In the comments on a recent Editor’s Clinic, the question came up as to when you should treat a language colloquially – contractions, a relaxed, familiar syntax — and when you should use a bit of formality to create a sense of otherness. The example then was of a conversation between two characters living a few millennia ago in Ancient Sumeria, speaking a language that developed before writing was invented. And this morning’s example goes even further afield, with creatures made of dark matter who communicate primarily through the exchange of pheromones.
As with most writing matters, there are no rules about when formality is appropriate. But there are a couple of general principles. The further your characters are from the modern world, the easier it is to have them talk colloquially. Readers know roughly how people from modern-day Germany or nineteenth-century England should sound, and if your characters sound different, then your readers will feel something is off. They are less sure of how people spoke a couple millennia ago. And when your characters are living in another dimension, then anything goes.
You also need to choose a balance between how familiar you want your characters to sound and how foreign you want your world to feel. In the Sumerian example, the characters had known each other for years and were speaking in an informal context. Keeping the language colloquial helped reinforce the everyday nature of the conversation. If you’re more interested in creating a sense of otherness – that you characters don’t quite think the way modern people do – then you can be more free to play games with the language.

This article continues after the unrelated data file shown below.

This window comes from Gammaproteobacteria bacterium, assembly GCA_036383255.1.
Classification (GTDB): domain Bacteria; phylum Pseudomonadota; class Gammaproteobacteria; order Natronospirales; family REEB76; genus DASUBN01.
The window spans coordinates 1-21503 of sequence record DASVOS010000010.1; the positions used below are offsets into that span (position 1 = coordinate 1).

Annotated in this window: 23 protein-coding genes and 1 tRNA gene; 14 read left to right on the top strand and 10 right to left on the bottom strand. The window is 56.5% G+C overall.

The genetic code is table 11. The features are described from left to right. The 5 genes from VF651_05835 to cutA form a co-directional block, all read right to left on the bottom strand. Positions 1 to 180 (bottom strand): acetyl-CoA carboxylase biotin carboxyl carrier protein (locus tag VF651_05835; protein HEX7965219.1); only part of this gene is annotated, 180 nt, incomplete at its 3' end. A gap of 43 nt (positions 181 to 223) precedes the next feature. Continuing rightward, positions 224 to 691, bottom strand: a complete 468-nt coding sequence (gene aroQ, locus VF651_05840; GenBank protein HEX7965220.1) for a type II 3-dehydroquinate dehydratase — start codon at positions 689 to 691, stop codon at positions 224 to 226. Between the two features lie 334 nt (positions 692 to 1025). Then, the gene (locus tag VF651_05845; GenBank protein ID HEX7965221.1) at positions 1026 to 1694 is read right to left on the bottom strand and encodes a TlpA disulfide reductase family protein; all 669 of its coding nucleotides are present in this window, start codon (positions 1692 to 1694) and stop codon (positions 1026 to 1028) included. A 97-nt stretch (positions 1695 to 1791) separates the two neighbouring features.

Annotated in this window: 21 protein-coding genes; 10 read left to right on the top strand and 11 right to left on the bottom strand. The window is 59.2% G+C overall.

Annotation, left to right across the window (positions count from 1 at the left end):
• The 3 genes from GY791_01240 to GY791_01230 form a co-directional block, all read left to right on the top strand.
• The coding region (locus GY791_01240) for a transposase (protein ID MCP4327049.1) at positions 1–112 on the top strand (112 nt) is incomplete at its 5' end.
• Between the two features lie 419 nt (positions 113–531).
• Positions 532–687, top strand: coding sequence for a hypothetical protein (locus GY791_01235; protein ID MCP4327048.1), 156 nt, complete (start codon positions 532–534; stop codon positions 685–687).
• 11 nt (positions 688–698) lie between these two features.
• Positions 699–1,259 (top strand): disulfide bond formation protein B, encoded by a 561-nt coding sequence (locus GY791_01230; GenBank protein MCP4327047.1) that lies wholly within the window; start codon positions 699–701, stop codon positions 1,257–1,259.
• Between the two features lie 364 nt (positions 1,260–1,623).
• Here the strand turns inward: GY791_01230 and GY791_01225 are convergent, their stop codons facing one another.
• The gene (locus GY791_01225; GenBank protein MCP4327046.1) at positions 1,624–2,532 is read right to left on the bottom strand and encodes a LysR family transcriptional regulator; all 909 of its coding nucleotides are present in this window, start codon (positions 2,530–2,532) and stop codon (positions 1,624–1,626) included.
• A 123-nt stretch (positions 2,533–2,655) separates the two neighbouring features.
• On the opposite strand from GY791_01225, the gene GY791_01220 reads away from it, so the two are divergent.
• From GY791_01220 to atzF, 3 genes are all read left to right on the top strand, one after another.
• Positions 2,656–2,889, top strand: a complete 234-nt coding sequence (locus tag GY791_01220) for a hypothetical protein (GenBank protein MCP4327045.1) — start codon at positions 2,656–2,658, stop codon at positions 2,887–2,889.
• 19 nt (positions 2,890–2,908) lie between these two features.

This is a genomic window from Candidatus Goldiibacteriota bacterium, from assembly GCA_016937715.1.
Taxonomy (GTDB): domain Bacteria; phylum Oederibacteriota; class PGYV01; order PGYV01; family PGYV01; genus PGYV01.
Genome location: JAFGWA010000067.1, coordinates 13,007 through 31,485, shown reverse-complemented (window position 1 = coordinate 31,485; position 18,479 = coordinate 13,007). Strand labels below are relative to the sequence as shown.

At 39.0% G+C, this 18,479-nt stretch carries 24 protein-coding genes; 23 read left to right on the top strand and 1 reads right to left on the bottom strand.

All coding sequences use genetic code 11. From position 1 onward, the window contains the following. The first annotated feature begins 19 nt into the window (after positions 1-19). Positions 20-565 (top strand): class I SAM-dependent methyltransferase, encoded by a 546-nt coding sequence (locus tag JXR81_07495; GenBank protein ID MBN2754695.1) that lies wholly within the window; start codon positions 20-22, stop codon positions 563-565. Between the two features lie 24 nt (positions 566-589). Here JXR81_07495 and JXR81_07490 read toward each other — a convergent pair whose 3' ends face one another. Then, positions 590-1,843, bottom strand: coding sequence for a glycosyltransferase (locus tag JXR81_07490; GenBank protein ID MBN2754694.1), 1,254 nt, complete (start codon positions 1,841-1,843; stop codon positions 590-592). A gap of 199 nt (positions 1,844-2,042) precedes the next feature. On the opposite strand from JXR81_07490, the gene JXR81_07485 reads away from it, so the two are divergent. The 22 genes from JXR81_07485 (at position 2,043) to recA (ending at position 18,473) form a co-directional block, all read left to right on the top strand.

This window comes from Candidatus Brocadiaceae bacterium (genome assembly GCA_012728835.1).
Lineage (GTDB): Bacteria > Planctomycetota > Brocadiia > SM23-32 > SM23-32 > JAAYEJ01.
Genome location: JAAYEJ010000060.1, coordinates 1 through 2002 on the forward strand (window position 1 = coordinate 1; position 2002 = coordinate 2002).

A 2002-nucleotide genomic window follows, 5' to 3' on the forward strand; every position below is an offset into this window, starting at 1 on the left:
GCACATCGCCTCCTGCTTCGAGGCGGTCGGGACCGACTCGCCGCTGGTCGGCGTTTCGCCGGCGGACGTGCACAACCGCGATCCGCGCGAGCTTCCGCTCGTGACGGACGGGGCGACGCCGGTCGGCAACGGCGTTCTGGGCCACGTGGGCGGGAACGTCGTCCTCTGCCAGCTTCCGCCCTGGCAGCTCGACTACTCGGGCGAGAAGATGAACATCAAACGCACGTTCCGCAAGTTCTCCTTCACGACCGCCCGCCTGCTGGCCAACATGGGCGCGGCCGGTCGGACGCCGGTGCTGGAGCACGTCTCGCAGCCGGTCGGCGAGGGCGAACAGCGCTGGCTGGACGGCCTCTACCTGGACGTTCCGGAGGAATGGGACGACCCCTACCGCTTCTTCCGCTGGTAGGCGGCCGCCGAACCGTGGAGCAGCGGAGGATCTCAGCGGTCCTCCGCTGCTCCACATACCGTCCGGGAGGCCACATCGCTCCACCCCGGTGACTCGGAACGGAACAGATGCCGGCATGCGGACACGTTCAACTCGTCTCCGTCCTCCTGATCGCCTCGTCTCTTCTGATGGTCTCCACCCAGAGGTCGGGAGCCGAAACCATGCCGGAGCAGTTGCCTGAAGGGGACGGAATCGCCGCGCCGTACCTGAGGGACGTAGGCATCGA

This morning’s sample offers another intriguing use of looseness of language to create character. Oort, the dark-matter narrator, has grown close to his human subjects. The elders questioning him have not. Making Oort’s language more relaxed leads readers to feel closer to him and reinforces the sense that he’s thinking differently from his fellow creatures. Especially when he starts humming hits by the fifties pop icon, Bobby Darin. To push this contrast even further, I’ve loosed up his dialogue even more, adding contractions and relaxing the language.